The City of Calgary, Lighting the Way
The City of Calgary, Lighting the Way
To curb increasing energy costs and the cost of maintaining an aging infrastructure of high pressure sodium (HPS) street lights, the city of Calgary in Alberta, Canada, has begun to evaluate new LED roadway fixtures including those from Current.
Roads, a business unit of Calgary's Transportation Department, has a mission to provide a safe, effective and well-maintained road system for all modes of travel within the city with a commitment to excellence, innovation and environmental sustainability. This summer the group led an initiative to begin illuminating five communities with more than 2,500 new energy-efficient LED street lights. The plan is to eventually retrofit 90,000 fixtures citywide in a second phase of the initiative.
“Calgary is a growing city, so every year we are adding upward of 3,000 fixtures, which increases the strain on our operating budget in the range of 5 percent,” said Canace Bain, senior leader of traffic design for Roads. “Our first goal is to save energy. Over the last three years of our operating cycle, energy spending has always exceeded the budgeted amount. It's important to note our utility rates are going up as well, and so not only are our citizens impacted by an increasing cost of energy commodities in Calgary, we as a service provider and as a major consumer of energy here in Calgary are impacted too.”
Bain also noted the city has grown from the inside out for over a century and has unique roadway designs because of this. The neighborhoods chosen for this project were from different periods from the 1930s to the 1980s. Each has a different lighting strategy behind it with different lighting geometries to consider. The challenge was to find a lighting product that would meet all of the needs of the different communities and still achieve a minimum lighting level on various roadway types.
As the Roads team was learning, advances in the optical arrays in LED street lights would make it easier to aim light where it was needed, as opposed to “throwing” light in all directions like the city's older street lights tended to do. The LED fixtures the team evaluated also delivered different light distribution patterns to the ground, making it less of a challenge to optimize new lighting layouts around the city's existing light poles without having to relocate or install new poles.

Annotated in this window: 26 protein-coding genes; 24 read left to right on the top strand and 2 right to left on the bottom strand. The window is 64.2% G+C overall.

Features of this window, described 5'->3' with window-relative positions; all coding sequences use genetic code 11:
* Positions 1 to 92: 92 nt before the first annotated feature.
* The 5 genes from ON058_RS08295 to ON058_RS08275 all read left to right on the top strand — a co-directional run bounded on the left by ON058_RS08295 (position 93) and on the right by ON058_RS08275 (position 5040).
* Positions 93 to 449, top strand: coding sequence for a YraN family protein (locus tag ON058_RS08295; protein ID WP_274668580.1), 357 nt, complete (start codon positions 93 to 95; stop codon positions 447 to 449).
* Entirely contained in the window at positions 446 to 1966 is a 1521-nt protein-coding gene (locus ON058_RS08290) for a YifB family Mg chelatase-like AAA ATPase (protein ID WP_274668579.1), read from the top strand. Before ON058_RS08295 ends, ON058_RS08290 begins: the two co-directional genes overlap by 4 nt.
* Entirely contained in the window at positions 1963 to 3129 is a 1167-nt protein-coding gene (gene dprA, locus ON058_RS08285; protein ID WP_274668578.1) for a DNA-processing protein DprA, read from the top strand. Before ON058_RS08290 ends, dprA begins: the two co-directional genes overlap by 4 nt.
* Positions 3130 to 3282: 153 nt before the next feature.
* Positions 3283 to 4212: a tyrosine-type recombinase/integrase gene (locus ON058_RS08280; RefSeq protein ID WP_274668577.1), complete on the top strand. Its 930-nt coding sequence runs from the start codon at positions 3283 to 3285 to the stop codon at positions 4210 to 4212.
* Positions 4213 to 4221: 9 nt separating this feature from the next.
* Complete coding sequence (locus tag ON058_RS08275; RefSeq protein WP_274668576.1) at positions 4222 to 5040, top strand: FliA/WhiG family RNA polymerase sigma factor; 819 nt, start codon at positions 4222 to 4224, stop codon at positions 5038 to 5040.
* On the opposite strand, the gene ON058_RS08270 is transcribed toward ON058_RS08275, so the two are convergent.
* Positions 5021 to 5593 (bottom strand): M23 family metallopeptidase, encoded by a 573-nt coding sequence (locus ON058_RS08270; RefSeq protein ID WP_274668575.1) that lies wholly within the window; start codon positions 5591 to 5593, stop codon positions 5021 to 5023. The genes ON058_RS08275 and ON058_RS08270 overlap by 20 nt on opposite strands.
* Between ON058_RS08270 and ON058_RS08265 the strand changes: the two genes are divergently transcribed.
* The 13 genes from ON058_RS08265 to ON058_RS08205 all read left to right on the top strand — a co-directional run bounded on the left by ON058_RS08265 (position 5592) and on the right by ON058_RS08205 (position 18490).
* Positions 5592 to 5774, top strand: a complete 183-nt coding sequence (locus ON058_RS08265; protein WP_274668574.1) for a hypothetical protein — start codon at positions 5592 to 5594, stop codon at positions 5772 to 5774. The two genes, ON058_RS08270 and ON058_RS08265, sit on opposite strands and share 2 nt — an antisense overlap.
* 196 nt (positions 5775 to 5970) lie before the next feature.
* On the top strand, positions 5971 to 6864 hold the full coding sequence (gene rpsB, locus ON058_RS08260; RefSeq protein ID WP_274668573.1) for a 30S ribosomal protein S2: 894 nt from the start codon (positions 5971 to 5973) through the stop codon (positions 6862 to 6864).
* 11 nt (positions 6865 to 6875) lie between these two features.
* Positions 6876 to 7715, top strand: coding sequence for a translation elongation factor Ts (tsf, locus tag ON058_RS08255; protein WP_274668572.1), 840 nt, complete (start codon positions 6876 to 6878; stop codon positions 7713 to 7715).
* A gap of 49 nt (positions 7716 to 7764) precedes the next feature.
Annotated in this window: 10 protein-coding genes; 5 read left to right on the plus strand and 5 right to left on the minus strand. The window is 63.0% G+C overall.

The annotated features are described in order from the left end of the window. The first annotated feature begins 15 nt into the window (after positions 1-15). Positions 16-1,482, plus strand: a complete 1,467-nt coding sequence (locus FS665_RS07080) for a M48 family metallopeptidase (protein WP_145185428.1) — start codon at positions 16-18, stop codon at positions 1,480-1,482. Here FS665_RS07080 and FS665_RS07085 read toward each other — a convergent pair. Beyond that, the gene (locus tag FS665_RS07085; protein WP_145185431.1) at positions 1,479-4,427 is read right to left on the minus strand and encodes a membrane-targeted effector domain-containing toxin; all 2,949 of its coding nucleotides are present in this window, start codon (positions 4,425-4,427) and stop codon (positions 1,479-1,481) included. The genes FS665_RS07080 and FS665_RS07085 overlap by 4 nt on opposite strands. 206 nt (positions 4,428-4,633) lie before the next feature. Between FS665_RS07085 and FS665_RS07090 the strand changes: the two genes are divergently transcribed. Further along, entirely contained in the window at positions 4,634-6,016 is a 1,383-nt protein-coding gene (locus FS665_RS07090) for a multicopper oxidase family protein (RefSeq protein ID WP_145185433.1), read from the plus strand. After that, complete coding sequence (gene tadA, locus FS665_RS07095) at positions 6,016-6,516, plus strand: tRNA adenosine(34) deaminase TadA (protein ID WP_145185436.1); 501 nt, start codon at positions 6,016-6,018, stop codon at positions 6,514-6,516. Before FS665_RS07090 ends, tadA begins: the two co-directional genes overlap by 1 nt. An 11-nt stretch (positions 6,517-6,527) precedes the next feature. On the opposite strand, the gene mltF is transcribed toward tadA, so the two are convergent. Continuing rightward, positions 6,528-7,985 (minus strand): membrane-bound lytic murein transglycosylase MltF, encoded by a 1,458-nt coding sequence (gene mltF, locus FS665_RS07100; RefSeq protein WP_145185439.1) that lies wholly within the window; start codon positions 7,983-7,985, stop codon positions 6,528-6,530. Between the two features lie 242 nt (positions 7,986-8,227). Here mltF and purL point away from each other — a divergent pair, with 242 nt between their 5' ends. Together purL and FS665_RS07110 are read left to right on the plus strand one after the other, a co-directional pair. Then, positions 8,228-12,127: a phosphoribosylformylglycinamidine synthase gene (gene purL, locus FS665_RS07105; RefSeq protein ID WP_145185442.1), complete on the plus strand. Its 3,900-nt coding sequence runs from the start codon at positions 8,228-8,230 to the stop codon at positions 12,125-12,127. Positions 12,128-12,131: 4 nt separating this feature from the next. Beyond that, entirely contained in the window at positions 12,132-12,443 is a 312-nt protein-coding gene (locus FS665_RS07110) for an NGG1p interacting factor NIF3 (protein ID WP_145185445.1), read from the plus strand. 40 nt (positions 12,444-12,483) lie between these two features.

General feedback from the citizens of Calgary and its dark skies community was also that the city was overlit in many aspects. In older communities, however, prevailing tree canopies left citizens feeling as if those neighborhoods were too dark. Thus, the retrofit became an opportunity to make lighting consistent across the city.
Current's Evolve™ LED roadway lighting fixtures were considered alongside other North American manufacturers and scored the highest across the majority of products the city evaluated from an efficiency and efficacy perspective.
Roads considered various aspects of Current's product solution, including light distribution and glare, the appearance of the fixture, how easy it was to install, and how easy it would be to maintain in the future. Current was also chosen to supply more than 2,500 street lights for the initial project because of its manufacturing capacity.
“One of the greatest difficulties that we have is that when we schedule construction and we schedule installers we are keeping in mind when we are expecting that product to arrive,” said Michael Gray, a senior street lighting engineer at Roads. “If the manufacturer doesn't keep their promises, it has a ricochet down the entire installation plan."
RESULTS & BENEFITS
Based on its phase one evaluations to date, the Roads team has seen a 52-percent reduction in street lighting energy costs (based on 1,771 fixtures running at 115,191 watts). According to Gray, those types of energy savings are expected to continue throughout Calgary. “We're performing a detailed lighting analysis alongside phase one installations, so it's more than using a simple rule of thumb to measure savings,” said Bain. “It turns out the models we've put together are showing over a 50-percent reduction, which we think is pretty good. Currently, we spend $12.5 million a year to light Calgary's roadways and that number is growing. With those kinds of improvements, we can be talking about millions of dollars of reductions with a payback period of just five to eight years by the time we roll out the technology across the city.”
The development of a new and replicable lighting design standard that can go across all of Calgary has been another significant achievement for the city.
“We've created a unique lighting model and design approach that lets us leverage the LED technology that's available and the different lighting effects that can be achieved. LED technology has allowed us to focus light where it is more important on our roadways and on the pedestrian route,” said Arsheel Hirji, leader of sustainable infrastructure for Engineering and Energy Services at the city of Calgary.
Ward 11 Councillor Brian Pincott added: “I've heard people talk about how nice their streets look at night now, without all that glowing orange, and others have said they can see the stars again. I'm anxious to hear what they say during a good snow storm, when the flakes are falling through the lights because that's always something people like.”
Want to see how you can make your city more efficient?
Contact us to get the conversation started.